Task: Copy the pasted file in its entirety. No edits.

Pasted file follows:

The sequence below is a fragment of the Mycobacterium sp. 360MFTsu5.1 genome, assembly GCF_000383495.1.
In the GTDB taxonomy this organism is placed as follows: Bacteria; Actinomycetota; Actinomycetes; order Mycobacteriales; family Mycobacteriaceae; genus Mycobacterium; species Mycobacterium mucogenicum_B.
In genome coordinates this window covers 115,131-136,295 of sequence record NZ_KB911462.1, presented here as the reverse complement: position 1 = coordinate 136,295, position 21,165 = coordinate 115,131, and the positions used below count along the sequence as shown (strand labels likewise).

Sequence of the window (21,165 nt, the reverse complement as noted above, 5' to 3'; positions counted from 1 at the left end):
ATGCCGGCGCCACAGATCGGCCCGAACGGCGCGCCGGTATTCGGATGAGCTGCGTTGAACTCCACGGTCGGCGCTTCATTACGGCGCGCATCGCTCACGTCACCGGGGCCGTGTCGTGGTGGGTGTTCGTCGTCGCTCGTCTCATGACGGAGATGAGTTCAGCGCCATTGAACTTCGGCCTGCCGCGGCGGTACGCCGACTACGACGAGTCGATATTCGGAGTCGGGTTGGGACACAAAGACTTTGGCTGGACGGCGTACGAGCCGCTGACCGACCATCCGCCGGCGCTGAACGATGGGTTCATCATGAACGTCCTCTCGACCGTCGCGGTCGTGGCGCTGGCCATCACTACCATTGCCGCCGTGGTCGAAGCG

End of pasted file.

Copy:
The sequence below is a fragment of the Mycobacterium sp. 360MFTsu5.1 genome, assembly GCF_000383495.1.
In the GTDB taxonomy this organism is placed as follows: Bacteria; Actinomycetota; Actinomycetes; order Mycobacteriales; family Mycobacteriaceae; genus Mycobacterium; species Mycobacterium mucogenicum_B.
In genome coordinates this window covers 115,131-136,295 of sequence record NZ_KB911462.1, presented here as the reverse complement: position 1 = coordinate 136,295, position 21,165 = coordinate 115,131, and the positions used below count along the sequence as shown (strand labels likewise).

Sequence of the window (21,165 nt, the reverse complement as noted above, 5' to 3'; positions counted from 1 at the left end):
ATGCCGGCGCCACAGATCGGCCCGAACGGCGCGCCGGTATTCGGATGAGCTGCGTTGAACTCCACGGTCGGCGCTTCATTACGGCGCGCATCGCTCACGTCACCGGGGCCGTGTCGTGGTGGGTGTTCGTCGTCGCTCGTCTCATGACGGAGATGAGTTCAGCGCCATTGAACTTCGGCCTGCCGCGGCGGTACGCCGACTACGACGAGTCGATATTCGGAGTCGGGTTGGGACACAAAGACTTTGGCTGGACGGCGTACGAGCCGCTGACCGACCATCCGCCGGCGCTGAACGATGGGTTCATCATGAACGTCCTCTCGACCGTCGCGGTCGTGGCGCTGGCCATCACTACCATTGCCGCCGTGGTCGAAGCG